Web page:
I can deal with snow in April, humidity and rainstorms in the summer and a paucity of decent Mexico food. The distance from family and still not having many friends here makes it hard to say, “We love Ithaca!”

I miss out on a ton in LA. If you’ve read my blog for a while, you know I have un chingo of tías, tíos and primos. We are close too and in LA there was always something to celebrate (birthdays, anniversaries, baptisms, graduations, etc). Also, I’ve been missing out on the current baby boom despite adding my own 2016 baby. I’ve only met two babies from the 2016-17 crop. There are three I haven’t met. One (my niece!!!) is due in August.

I know I’m not the only one who misses California. Just a few days ago we surprised Xavi with a trip to the Sciencenter. On our way there he kept wanting to know if the surprise place was California where he’d see tía Lori, grandma Luz, grandpa Charlie and some friends. He loves the Sciencenter but I still felt guilty that we can’t take him to California more often. At least Archie is too tiny to unintentionally guilt trip me. I do enough of that when I think of how he hasn’t had the same interaction with grandparents, tías and tíos that Xavi had as a baby.


And then there’s just feeling bummed about our social life. In February, Sean got me the perfect Valentine’s Day gift. He knows me well. I was impressed and happy until I realized that in order to play Selena Lotería I’d need to go to a social activity or have friends over for a game night. And bright red MAC lipstick? I had no occasions at time for getting all fancy. Ni modo.

See?! I told you I was whiny.

But there are perks. We are driving distance to NYC and Long Island. This means that we were able to attend all three weddings for longtime friends. If we lived in LA we wouldn’t have been able to afford the back-to-back trips. Xavi and Archie do have a grandparent and a loving uncle nearby.


There’s a bittersweet silver lining. My father-in-law, Kenton, passed away in January after battling cancer for several years. When we lived in California he was well enough to travel, but that changed in recent years. Being a 5-6 hour road trip away meant we got to see him about once a month and thus he got to spend more time with Xavi and got to meet Archie.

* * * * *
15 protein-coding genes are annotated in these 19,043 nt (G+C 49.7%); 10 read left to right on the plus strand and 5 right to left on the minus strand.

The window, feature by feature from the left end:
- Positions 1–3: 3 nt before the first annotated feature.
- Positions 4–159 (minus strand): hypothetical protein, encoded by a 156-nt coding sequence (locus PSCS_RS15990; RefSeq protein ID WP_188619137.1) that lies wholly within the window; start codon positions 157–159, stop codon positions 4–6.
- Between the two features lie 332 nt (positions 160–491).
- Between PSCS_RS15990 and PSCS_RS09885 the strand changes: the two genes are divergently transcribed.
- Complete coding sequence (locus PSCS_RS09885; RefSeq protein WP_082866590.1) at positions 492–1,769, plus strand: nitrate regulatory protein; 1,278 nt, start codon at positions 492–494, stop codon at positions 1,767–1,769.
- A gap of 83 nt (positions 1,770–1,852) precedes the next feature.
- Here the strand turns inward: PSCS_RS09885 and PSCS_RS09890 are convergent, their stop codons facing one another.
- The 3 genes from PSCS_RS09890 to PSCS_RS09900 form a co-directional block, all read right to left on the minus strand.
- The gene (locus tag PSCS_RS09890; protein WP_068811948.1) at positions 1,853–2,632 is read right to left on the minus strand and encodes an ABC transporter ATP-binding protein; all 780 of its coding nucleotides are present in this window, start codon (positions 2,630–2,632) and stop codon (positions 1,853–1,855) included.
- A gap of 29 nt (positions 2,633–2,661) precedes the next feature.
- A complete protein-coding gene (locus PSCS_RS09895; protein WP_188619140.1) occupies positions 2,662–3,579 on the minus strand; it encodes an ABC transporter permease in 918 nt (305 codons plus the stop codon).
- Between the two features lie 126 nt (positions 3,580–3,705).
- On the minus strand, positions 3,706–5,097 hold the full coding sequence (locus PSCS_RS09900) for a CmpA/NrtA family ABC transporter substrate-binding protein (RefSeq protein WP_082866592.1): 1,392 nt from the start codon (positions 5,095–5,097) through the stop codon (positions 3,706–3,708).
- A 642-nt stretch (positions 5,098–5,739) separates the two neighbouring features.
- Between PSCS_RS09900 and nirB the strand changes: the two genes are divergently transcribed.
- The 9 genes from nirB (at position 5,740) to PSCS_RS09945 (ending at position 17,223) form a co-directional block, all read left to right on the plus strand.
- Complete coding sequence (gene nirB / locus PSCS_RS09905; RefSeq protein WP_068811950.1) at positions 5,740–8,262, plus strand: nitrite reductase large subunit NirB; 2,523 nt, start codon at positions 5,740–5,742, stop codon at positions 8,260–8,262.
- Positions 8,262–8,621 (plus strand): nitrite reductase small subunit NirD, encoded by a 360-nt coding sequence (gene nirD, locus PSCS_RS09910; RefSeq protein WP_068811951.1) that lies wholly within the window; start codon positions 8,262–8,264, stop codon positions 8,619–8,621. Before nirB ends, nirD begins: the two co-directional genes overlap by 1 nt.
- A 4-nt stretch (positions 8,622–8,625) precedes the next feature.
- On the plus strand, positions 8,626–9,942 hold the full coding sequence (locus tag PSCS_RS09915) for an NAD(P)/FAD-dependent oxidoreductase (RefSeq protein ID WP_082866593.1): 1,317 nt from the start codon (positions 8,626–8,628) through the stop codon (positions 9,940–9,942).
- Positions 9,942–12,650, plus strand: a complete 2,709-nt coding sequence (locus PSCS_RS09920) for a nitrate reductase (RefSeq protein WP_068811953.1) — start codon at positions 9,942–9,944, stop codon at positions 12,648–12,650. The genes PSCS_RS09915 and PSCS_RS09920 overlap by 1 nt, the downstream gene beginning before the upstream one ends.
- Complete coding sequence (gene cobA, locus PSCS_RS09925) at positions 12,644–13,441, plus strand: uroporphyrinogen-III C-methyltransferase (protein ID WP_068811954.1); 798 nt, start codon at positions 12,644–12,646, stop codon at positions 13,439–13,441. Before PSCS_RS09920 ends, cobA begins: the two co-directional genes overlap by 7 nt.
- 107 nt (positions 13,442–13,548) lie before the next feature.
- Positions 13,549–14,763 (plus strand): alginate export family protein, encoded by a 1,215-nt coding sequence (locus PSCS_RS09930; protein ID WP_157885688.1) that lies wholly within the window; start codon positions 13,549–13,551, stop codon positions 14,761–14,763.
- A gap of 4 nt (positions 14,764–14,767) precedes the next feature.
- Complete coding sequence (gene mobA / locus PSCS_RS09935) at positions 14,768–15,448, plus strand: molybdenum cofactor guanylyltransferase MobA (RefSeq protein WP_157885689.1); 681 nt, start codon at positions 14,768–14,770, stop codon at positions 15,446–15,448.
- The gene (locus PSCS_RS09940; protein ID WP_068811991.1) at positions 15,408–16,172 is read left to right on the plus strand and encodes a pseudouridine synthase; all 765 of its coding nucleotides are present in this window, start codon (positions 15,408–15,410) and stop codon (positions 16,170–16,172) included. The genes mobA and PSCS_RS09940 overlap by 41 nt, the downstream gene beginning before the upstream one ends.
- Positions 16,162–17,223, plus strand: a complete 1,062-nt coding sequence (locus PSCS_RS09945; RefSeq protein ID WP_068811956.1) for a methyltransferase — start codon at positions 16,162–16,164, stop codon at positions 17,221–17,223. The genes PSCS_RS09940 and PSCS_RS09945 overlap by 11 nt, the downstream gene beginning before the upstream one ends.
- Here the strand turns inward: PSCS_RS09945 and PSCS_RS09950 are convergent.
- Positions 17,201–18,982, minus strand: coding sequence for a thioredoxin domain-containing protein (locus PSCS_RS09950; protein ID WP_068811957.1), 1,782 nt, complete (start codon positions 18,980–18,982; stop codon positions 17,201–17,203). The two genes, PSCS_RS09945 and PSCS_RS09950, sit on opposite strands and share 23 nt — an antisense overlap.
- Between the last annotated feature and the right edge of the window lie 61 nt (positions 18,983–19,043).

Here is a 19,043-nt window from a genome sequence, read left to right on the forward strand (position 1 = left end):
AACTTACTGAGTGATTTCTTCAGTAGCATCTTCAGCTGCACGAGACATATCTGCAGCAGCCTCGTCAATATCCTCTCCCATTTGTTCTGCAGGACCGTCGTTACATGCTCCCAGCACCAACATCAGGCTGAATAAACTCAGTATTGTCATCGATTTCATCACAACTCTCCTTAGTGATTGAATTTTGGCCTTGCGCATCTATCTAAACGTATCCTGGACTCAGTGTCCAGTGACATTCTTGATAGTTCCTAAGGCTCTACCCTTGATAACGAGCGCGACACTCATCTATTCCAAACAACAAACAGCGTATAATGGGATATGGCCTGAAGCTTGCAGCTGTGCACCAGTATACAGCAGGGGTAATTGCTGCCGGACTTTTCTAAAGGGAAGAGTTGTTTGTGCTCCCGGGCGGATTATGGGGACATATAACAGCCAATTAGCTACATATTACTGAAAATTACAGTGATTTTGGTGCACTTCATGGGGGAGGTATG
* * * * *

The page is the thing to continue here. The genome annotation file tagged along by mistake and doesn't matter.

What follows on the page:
So, I can’t whine but be thankful for the way things work out.

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The crying room

On Sunday we changed up our normal schedule. Rather than go to 10:30 am Mass at the church a few blocks away we chilled in our pajamas a little longer and opted for the 11:30 service across town. A plus of waiting would be that the second church has air conditioning and it was close to the mall so I could get a pedicure afterwards. Work has been very busy and stressful and I wanted to treat myself after the successful ending of two high school engineering summer camps for 89 juniors and seniors.

We arrived to church a little late and sat in a pew close to the door. Throughout the service, Xavi was a little noisier than usual. It wasn’t crying or screaming, but noticeable if you were sitting near us or if the church was quiet. Typically, we bring toys, books, crayons and snacks to entertain him. Still, some days he’s more active and noisy. No one has ever commented on his behavior.

Except Sunday.

Just as the priest was starting the Eucharistic Prayer (in a Catholic Mass, it’s shortly before Communion, everyone is standing and the priest is the only one speaking), Xavi crossed to the other side of our pew and walked in to the center aisle. I walked over to ask him to come back and he resisted a little as I pleaded. Just then, an elderly lady crossed the aisle to whisper to me, “You know, there’s a very nice children’s room.” She nodded back toward the children’s room, also known as a “crying room” in older churches.

I might’ve said, “Yes, I know.” But I’m not sure. I just wanted get back to the other end of the pew where Sean was standing and bring Xavi with me.

The comment stayed with me and made me more upset. Tears of indignation started to well up and I was noticeably sniffling. Sean tried to comfort me, but I had to excuse myself to go to the bathroom to try and calm down. When I returned from the bathroom I told Sean I wanted to leave and we left right away. (I hate being an angry crier.)

Sean asked what the lady told me and was indignant too. “Xavi was hardly the only kid in there making noise.” He also noted that she had looked over at us several times.

Since I didn’t talk to the lady, I don’t know her intention. She may have thought she was being helpful, but I felt shamed especially given that she wasn’t sitting near us and went out of her way to inform me of the children’s room at a particularly quiet/reverent point in the Mass. Xavi was just being a toddler and Sean and I were doing the best we could. It also felt weird since we don’t usually go to this church and I’ve never used the “crying room”. I’ve peeked in through a window and it looks fairly small and like a place nursing moms might want to go to for more privacy.